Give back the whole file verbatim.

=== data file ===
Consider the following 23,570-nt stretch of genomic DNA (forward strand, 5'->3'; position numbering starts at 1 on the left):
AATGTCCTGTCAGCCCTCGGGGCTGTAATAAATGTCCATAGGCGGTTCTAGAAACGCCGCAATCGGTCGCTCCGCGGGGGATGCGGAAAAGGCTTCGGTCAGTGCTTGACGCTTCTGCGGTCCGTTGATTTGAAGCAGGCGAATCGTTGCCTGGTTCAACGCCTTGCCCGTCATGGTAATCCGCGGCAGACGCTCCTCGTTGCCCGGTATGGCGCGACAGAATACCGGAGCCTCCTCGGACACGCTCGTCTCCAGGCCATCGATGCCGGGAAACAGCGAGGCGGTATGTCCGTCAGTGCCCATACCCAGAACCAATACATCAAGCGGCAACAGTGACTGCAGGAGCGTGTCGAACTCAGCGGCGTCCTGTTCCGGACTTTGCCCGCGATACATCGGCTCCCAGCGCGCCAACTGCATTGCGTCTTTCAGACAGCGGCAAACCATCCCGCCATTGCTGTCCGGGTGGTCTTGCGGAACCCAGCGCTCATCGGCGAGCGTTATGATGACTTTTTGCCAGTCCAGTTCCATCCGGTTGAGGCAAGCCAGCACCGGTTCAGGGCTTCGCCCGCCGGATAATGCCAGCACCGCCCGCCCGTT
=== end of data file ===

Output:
Consider the following 23,570-nt stretch of genomic DNA (forward strand, 5'->3'; position numbering starts at 1 on the left):
AATGTCCTGTCAGCCCTCGGGGCTGTAATAAATGTCCATAGGCGGTTCTAGAAACGCCGCAATCGGTCGCTCCGCGGGGGATGCGGAAAAGGCTTCGGTCAGTGCTTGACGCTTCTGCGGTCCGTTGATTTGAAGCAGGCGAATCGTTGCCTGGTTCAACGCCTTGCCCGTCATGGTAATCCGCGGCAGACGCTCCTCGTTGCCCGGTATGGCGCGACAGAATACCGGAGCCTCCTCGGACACGCTCGTCTCCAGGCCATCGATGCCGGGAAACAGCGAGGCGGTATGTCCGTCAGTGCCCATACCCAGAACCAATACATCAAGCGGCAACAGTGACTGCAGGAGCGTGTCGAACTCAGCGGCGTCCTGTTCCGGACTTTGCCCGCGATACATCGGCTCCCAGCGCGCCAACTGCATTGCGTCTTTCAGACAGCGGCAAACCATCCCGCCATTGCTGTCCGGGTGGTCTTGCGGAACCCAGCGCTCATCGGCGAGCGTTATGATGACTTTTTGCCAGTCCAGTTCCATCCGGTTGAGGCAAGCCAGCACCGGTTCAGGGCTTCGCCCGCCGGATAATGCCAGCACCGCCCGCCCGTT